Not less than a whopping N1.3 trillion public funds were stolen by 32 entities (human and corporate) between 2011 and 2015, the Acting Chairman of the Economic and Financial Crimes Commission (EFCC) Ibrahim Magu on Monday revealed.
Magu made this disclosure while delivering a keynote address at the opening ceremony of the 2019 First Batch Conversion Training Programme to Procurement Cadre for Federal Parastatal and Agencies, organised by the Bureau of Public Procurement (BPP) in Lagos.
The EFCC boss, who was represented by the Commission’s Secretary, Ola Olukoyede, decried the huge financial loss on the country.
According to him, “One third of this money, using world bank rates and cost, could have comfortably been used to construct well over 500km of roads; build close to 200 schools;
educate about 4000 children from primary to tertiary levels at N25million per child; build 20,000 units of two-bedroom houses across the country and do even more.
“The cost of this grand theft, therefore, is that these roads, schools and houses will never be built and these children will never have access to quality education because a few rapacious individuals had cornered for themselves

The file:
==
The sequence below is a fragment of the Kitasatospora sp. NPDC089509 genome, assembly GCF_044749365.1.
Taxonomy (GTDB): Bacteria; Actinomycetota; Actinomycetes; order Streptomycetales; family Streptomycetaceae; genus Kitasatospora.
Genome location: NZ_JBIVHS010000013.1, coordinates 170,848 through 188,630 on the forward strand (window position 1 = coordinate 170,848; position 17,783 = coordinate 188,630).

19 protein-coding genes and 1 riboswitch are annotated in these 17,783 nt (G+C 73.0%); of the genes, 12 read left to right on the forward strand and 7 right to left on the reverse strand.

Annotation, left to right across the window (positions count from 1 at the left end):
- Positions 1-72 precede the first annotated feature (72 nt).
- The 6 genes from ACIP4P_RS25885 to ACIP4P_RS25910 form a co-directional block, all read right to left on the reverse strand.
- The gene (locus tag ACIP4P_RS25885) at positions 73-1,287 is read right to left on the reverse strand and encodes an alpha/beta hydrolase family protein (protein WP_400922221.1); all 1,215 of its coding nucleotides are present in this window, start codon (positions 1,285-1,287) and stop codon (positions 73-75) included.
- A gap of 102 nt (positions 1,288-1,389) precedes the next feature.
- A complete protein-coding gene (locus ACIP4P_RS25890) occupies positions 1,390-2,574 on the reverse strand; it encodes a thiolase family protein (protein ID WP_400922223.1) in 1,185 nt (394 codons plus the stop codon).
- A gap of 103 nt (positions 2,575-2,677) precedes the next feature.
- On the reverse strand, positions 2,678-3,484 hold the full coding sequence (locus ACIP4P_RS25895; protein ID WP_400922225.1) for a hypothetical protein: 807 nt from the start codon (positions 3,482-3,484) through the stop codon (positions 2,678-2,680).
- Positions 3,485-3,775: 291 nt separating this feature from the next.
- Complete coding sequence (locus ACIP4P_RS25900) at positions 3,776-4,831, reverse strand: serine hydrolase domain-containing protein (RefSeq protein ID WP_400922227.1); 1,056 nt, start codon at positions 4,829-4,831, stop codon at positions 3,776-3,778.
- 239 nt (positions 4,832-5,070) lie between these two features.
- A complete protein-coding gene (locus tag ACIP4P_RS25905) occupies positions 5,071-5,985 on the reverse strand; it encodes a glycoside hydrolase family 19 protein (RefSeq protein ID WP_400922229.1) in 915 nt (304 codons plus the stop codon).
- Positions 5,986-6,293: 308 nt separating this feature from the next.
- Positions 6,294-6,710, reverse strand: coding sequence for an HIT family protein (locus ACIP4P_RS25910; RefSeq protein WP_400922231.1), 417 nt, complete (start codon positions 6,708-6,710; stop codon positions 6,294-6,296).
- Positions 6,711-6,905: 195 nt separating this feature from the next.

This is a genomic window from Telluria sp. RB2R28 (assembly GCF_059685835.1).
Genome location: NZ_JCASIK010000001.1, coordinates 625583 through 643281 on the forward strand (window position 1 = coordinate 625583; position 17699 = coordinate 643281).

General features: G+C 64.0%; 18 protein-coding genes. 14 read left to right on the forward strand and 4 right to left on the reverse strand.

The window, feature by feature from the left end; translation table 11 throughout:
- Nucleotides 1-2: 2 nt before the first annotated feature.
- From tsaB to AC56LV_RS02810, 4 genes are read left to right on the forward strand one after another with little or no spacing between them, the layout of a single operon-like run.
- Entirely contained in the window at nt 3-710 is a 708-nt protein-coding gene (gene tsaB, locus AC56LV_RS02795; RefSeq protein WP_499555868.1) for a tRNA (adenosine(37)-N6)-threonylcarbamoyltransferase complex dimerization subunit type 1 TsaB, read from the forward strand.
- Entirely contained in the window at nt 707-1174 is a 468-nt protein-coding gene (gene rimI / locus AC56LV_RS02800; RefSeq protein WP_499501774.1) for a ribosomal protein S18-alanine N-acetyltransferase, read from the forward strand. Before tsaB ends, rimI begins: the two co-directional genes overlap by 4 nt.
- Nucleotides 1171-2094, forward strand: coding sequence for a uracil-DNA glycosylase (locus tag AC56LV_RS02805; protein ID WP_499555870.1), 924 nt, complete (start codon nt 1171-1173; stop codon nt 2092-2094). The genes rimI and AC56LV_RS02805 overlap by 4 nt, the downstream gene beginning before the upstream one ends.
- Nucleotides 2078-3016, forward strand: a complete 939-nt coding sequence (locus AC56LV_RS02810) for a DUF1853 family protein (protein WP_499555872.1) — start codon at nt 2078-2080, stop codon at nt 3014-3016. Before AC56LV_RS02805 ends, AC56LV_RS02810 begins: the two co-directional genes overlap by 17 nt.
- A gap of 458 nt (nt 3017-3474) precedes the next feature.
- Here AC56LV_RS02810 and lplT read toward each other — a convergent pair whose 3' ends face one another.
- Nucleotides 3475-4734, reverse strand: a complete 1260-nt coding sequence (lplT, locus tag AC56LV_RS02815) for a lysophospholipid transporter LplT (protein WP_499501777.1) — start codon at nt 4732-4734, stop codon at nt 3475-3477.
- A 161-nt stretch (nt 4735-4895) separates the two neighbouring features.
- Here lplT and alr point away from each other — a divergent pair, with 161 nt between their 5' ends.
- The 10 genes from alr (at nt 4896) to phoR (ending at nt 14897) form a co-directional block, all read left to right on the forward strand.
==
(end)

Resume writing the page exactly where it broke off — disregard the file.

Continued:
what would have helped secure the lives of the future generations, thereby depriving them of quality education and healthcare, among others.”
He said the poor state of the procurement process in Nigeria was one of the major reasons why corruption has continued to thrive in government agencies and parastatals.
He identified some of the fraudulent practices in the procurement process in Nigeria to include: kickbacks, conflict of interests, fraud in the bidding process, bid suppression, collusive bidding, bid rotation and market division.
Others, according to him, are: co-mingling of contracts, change order abuse, cost mischarging, defective pricing, false statement and claim, phantom vendors, product substitution, unnecessary purchases and purchases for personal use or resale.
Magu expressed confidence that Nigeria still has patriotic and credible individuals who would do all within their abilities to uphold the credibility and honesty required for leadership in public offices.